This all sounds so eye-rollingly obvious and easy. It isn’t always. It’s always worth it though.”
When it comes to mental health, Lorraine points out that due to working for herself, she’s been out of the workplace setting for a while.
“I know that it’s being talked about more and is less of a taboo but whether that’s creating any change within the organisations, I don’t know. When I did work in offices, I was either in a small business or a small team in a huge business. We always felt very close, so never a ‘one of many’ vibe. Even though they were all fantastic and close teams, I think how they’re managed top-down has a huge impact. Whether it’s mental health or another issue, how the people at the top see that issue is often how it’s communicated even if that’s not intended. I think flexible working can benefit how mental health is approached and accommodated but unfortunately, it’s not always an option.”
Part and parcel of working for herself, has been the loneliness that comes with it. Lorraine says: “It’s me, working from home, in the flat, I rent on my own. I work well from home and enjoy it – I’m good at getting up and on it. But the loneliness has started to creep in. It’s impacting on how I see myself and relate to the world outside the flat. I’ve become more insular and nervous about the thought of spending time with new people. Not what you need when you need to spend more time with new people.
I know this isn’t all down to being freelance as there’s a bundle of factors that have led to this point: I had to move to a different town away from friends, my car was scrapped and I don’t have another yet and it’s meant I can’t get to networking events easily. The solutions tend to be hobbies and hotdesk. But when your income isn’t always so stable, it’s not easy to commit. And as a proofreader, I need the space and peace to concentrate. I’ve not found an answer for it yet but I’m aware of it now. That’s more than I was a couple of months ago. And I’m thankful I’m so close to the sea.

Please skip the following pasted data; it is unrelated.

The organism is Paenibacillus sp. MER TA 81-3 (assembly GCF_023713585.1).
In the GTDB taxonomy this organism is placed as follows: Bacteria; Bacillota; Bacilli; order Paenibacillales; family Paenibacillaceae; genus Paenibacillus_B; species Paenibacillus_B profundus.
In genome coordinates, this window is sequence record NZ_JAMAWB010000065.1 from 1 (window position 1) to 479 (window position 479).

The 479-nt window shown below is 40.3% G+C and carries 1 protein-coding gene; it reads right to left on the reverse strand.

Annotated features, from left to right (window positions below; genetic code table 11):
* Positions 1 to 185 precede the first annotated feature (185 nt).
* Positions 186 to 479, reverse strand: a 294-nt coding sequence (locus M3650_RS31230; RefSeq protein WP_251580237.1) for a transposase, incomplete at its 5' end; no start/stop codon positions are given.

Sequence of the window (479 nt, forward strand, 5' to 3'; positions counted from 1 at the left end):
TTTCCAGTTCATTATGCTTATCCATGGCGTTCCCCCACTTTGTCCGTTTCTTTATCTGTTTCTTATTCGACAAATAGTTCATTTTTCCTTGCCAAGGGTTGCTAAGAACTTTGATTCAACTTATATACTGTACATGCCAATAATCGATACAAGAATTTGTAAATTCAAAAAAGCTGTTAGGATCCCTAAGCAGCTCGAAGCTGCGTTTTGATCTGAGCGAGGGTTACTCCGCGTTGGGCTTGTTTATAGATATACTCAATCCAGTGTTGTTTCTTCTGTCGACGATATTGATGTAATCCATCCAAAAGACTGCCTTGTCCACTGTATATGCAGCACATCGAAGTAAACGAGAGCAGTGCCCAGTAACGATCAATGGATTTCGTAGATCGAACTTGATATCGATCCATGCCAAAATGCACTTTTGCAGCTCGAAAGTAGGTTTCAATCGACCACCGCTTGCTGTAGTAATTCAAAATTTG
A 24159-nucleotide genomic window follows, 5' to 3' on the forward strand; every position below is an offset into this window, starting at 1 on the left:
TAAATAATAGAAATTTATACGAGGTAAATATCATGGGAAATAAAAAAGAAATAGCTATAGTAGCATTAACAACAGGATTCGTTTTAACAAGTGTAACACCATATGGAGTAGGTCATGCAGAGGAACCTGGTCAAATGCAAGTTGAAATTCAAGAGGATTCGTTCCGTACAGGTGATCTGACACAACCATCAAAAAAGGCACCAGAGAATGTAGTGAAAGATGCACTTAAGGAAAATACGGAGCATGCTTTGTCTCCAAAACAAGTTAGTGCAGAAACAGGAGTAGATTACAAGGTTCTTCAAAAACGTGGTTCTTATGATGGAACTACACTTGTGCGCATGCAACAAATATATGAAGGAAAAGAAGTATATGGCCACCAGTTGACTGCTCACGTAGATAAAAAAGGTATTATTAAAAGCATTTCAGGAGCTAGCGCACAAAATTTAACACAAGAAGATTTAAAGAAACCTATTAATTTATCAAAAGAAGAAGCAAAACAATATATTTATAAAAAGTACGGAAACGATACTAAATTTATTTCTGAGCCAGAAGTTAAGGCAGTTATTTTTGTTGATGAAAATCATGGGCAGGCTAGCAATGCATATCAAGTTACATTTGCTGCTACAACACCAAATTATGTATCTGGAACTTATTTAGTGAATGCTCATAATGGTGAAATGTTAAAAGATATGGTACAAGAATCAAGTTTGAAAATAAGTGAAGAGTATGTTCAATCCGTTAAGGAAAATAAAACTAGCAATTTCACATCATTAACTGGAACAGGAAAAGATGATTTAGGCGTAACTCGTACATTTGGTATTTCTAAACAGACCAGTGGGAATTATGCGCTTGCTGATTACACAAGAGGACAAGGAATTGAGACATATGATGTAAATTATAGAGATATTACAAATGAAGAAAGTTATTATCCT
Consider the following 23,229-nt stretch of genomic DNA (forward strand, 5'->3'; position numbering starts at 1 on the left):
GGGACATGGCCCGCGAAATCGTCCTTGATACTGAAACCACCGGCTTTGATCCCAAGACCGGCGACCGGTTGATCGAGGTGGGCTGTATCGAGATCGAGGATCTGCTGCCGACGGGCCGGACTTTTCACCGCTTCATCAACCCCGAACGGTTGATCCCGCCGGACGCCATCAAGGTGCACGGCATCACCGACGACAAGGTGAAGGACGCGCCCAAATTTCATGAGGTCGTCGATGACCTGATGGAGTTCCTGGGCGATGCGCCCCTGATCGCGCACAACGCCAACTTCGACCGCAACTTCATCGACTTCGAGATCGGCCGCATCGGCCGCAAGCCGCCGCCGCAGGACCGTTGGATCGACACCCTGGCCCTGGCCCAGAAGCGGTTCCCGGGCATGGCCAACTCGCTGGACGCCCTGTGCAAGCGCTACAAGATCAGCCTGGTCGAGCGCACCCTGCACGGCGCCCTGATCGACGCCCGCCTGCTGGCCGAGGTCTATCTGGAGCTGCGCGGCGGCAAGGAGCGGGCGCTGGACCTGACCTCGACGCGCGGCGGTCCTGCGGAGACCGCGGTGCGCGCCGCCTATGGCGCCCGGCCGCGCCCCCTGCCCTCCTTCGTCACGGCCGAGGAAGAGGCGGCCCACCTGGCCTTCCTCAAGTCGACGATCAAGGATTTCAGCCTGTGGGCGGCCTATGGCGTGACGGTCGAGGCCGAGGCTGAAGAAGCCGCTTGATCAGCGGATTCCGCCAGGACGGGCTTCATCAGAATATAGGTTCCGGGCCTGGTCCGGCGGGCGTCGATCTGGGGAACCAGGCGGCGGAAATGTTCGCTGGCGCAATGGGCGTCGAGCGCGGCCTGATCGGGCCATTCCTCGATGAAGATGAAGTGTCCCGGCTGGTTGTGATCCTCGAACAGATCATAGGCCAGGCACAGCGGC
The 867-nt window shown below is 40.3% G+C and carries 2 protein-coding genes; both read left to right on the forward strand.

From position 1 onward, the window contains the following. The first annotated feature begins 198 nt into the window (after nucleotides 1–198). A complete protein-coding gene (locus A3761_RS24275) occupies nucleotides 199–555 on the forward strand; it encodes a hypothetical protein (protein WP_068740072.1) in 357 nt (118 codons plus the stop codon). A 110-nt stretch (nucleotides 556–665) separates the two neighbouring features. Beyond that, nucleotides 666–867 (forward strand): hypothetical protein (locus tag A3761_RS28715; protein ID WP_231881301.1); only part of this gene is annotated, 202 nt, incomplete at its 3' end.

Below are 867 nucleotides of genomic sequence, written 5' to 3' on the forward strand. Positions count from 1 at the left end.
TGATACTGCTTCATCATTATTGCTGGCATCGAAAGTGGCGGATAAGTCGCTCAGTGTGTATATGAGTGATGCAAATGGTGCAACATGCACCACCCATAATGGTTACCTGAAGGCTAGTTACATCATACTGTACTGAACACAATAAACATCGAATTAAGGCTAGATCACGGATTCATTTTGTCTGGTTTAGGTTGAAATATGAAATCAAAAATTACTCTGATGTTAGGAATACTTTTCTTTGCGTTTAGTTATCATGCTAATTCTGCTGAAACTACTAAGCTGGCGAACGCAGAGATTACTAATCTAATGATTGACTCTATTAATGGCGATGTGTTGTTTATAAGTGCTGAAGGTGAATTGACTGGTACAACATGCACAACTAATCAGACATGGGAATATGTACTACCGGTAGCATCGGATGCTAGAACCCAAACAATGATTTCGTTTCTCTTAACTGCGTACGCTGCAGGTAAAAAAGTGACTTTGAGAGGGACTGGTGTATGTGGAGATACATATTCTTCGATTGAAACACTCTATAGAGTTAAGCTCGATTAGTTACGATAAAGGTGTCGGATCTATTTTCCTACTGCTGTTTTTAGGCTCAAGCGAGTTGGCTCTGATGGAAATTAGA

Social media is great for awareness and to discuss these key issues. But at the same time, some of these issues come from social media taking us away from the in-person connection we need. I’m all for a good natter and grew up in an age where you rang your friends from the house phone on the telephone table in the hall. You’d scribble on the Yellow Pages as you chatted away. I barely speak to friends on the phone now. It’s all WhatsApp and Messenger. I see them in person when I can. But to ring them out of the blue makes me feel uncomfortable. It shocks and upsets me that making a phone call makes me feel that way when ringing someone was the norm for me until a few years ago. As I say this, I see how this contributes to my loneliness.”
When it comes to being a woman in business, Lorraine hasn’t personally felt that she has had to prove herself more than her male counterparts.
“I’ve not personally felt it but I see it around me, even out of a business context. I’m so focused on trying to prove myself to myself more than anyone around me, regardless of gender.”
Lorraine’s words resonate with us, especially her experiences of loneliness as a one-woman band and how digital has been putting a distance between people as well as virtually bringing them together.
At SOCIALight we feel as though she’s been incredibly brave and courageous to strive for the work/life balance she’s achieved, and thank her for her refreshingly honest answers to life as a business owner.
Are you a business owner or do you work for yourself? We’d love to hear from you. firstname.lastname@example.org